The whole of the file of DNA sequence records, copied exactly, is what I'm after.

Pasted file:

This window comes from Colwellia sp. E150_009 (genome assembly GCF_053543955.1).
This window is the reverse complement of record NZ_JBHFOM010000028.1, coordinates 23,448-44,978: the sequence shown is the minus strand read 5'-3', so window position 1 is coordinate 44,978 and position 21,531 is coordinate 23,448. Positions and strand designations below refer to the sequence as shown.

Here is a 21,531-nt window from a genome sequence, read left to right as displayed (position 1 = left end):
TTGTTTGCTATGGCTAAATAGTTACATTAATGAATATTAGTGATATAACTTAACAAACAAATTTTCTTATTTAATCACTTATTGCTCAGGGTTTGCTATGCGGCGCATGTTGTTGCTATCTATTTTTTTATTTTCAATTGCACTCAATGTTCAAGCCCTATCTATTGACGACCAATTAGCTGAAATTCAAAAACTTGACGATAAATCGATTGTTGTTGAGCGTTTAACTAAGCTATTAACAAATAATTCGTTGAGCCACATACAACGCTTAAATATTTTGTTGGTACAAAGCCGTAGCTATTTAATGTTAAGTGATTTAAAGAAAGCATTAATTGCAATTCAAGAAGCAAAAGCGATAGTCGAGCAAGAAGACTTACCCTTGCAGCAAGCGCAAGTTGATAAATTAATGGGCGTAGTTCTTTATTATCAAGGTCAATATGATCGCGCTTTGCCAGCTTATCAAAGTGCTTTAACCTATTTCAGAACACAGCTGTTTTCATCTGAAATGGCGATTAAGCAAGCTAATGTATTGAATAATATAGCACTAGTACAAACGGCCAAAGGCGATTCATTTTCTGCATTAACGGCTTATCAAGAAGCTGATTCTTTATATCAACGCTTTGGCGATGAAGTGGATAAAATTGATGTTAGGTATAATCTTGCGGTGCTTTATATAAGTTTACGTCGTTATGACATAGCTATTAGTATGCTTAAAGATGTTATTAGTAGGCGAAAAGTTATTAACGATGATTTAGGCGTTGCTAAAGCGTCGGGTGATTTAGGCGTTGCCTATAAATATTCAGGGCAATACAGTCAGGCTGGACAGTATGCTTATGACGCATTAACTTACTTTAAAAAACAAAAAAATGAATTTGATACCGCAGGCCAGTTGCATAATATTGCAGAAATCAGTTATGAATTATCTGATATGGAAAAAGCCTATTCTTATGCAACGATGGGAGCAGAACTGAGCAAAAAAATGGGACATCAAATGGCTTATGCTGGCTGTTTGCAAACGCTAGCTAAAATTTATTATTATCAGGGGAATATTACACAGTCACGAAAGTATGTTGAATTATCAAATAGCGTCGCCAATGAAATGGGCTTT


This window comes from Colwellia sp. E150_009 (genome assembly GCF_053543955.1).
This window is the reverse complement of record NZ_JBHFOM010000028.1, coordinates 23,448-44,978: the sequence shown is the minus strand read 5'-3', so window position 1 is coordinate 44,978 and position 21,531 is coordinate 23,448. Positions and strand designations below refer to the sequence as shown.

Here is a 21,531-nt window from a genome sequence, read left to right as displayed (position 1 = left end):
TTGTTTGCTATGGCTAAATAGTTACATTAATGAATATTAGTGATATAACTTAACAAACAAATTTTCTTATTTAATCACTTATTGCTCAGGGTTTGCTATGCGGCGCATGTTGTTGCTATCTATTTTTTTATTTTCAATTGCACTCAATGTTCAAGCCCTATCTATTGACGACCAATTAGCTGAAATTCAAAAACTTGACGATAAATCGATTGTTGTTGAGCGTTTAACTAAGCTATTAACAAATAATTCGTTGAGCCACATACAACGCTTAAATATTTTGTTGGTACAAAGCCGTAGCTATTTAATGTTAAGTGATTTAAAGAAAGCATTAATTGCAATTCAAGAAGCAAAAGCGATAGTCGAGCAAGAAGACTTACCCTTGCAGCAAGCGCAAGTTGATAAATTAATGGGCGTAGTTCTTTATTATCAAGGTCAATATGATCGCGCTTTGCCAGCTTATCAAAGTGCTTTAACCTATTTCAGAACACAGCTGTTTTCATCTGAAATGGCGATTAAGCAAGCTAATGTATTGAATAATATAGCACTAGTACAAACGGCCAAAGGCGATTCATTTTCTGCATTAACGGCTTATCAAGAAGCTGATTCTTTATATCAACGCTTTGGCGATGAAGTGGATAAAATTGATGTTAGGTATAATCTTGCGGTGCTTTATATAAGTTTACGTCGTTATGACATAGCTATTAGTATGCTTAAAGATGTTATTAGTAGGCGAAAAGTTATTAACGATGATTTAGGCGTTGCTAAAGCGTCGGGTGATTTAGGCGTTGCCTATAAATATTCAGGGCAATACAGTCAGGCTGGACAGTATGCTTATGACGCATTAACTTACTTTAAAAAACAAAAAAATGAATTTGATACCGCAGGCCAGTTGCATAATATTGCAGAAATCAGTTATGAATTATCTGATATGGAAAAAGCCTATTCTTATGCAACGATGGGAGCAGAACTGAGCAAAAAAATGGGACATCAAATGGCTTATGCTGGCTGTTTGCAAACGCTAGCTAAAATTTATTATTATCAGGGGAATATTACACAGTCACGAAAGTATGTTGAATTATCAAATAGCGTCGCCAATGAAATGGGCTTT